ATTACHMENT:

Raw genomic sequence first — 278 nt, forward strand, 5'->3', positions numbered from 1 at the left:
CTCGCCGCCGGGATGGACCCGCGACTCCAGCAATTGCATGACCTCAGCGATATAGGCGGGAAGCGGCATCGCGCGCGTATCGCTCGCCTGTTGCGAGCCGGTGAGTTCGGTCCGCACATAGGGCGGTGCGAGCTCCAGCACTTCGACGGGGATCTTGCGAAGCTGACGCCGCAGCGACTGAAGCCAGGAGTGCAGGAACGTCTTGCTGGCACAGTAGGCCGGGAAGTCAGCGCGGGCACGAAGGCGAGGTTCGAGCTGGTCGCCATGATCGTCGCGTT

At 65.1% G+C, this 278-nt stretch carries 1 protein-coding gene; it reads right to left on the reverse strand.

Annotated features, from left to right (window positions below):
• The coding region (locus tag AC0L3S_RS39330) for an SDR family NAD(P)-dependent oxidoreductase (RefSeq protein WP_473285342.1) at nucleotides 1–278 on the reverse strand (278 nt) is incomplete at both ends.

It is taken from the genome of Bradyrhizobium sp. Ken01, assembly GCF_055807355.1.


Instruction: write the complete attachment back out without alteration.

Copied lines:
Raw genomic sequence first — 278 nt, forward strand, 5'->3', positions numbered from 1 at the left:
CTCGCCGCCGGGATGGACCCGCGACTCCAGCAATTGCATGACCTCAGCGATATAGGCGGGAAGCGGCATCGCGCGCGTATCGCTCGCCTGTTGCGAGCCGGTGAGTTCGGTCCGCACATAGGGCGGTGCGAGCTCCAGCACTTCGACGGGGATCTTGCGAAGCTGACGCCGCAGCGACTGAAGCCAGGAGTGCAGGAACGTCTTGCTGGCACAGTAGGCCGGGAAGTCAGCGCGGGCACGAAGGCGAGGTTCGAGCTGGTCGCCATGATCGTCGCGTT

At 65.1% G+C, this 278-nt stretch carries 1 protein-coding gene; it reads right to left on the reverse strand.

Annotated features, from left to right (window positions below):
• The coding region (locus tag AC0L3S_RS39330) for an SDR family NAD(P)-dependent oxidoreductase (RefSeq protein WP_473285342.1) at nucleotides 1–278 on the reverse strand (278 nt) is incomplete at both ends.

It is taken from the genome of Bradyrhizobium sp. Ken01, assembly GCF_055807355.1.